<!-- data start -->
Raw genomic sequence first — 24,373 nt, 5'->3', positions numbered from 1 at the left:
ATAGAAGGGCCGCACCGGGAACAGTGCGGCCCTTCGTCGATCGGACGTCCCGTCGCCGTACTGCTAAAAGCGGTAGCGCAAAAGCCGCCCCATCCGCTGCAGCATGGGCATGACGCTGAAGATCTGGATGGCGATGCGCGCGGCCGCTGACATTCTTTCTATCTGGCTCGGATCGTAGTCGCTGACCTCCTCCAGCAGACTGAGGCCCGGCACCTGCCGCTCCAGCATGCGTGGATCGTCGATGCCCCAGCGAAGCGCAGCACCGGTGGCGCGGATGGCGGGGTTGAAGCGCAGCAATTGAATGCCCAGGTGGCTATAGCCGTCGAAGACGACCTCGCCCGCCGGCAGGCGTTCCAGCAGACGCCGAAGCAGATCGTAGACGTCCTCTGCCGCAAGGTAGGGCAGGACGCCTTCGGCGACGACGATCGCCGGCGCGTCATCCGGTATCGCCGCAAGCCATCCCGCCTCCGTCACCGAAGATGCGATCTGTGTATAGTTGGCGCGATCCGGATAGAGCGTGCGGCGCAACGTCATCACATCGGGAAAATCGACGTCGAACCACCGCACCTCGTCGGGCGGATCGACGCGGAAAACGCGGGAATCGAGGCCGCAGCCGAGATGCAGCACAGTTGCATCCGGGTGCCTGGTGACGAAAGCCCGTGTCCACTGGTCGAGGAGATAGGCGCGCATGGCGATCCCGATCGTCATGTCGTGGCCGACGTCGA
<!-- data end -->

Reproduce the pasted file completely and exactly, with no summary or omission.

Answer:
Raw genomic sequence first — 24,373 nt, 5'->3', positions numbered from 1 at the left:
ATAGAAGGGCCGCACCGGGAACAGTGCGGCCCTTCGTCGATCGGACGTCCCGTCGCCGTACTGCTAAAAGCGGTAGCGCAAAAGCCGCCCCATCCGCTGCAGCATGGGCATGACGCTGAAGATCTGGATGGCGATGCGCGCGGCCGCTGACATTCTTTCTATCTGGCTCGGATCGTAGTCGCTGACCTCCTCCAGCAGACTGAGGCCCGGCACCTGCCGCTCCAGCATGCGTGGATCGTCGATGCCCCAGCGAAGCGCAGCACCGGTGGCGCGGATGGCGGGGTTGAAGCGCAGCAATTGAATGCCCAGGTGGCTATAGCCGTCGAAGACGACCTCGCCCGCCGGCAGGCGTTCCAGCAGACGCCGAAGCAGATCGTAGACGTCCTCTGCCGCAAGGTAGGGCAGGACGCCTTCGGCGACGACGATCGCCGGCGCGTCATCCGGTATCGCCGCAAGCCATCCCGCCTCCGTCACCGAAGATGCGATCTGTGTATAGTTGGCGCGATCCGGATAGAGCGTGCGGCGCAACGTCATCACATCGGGAAAATCGACGTCGAACCACCGCACCTCGTCGGGCGGATCGACGCGGAAAACGCGGGAATCGAGGCCGCAGCCGAGATGCAGCACAGTTGCATCCGGGTGCCTGGTGACGAAAGCCCGTGTCCACTGGTCGAGGAGATAGGCGCGCATGGCGATCCCGATCGTCATGTCGTGGCCGACGTCGA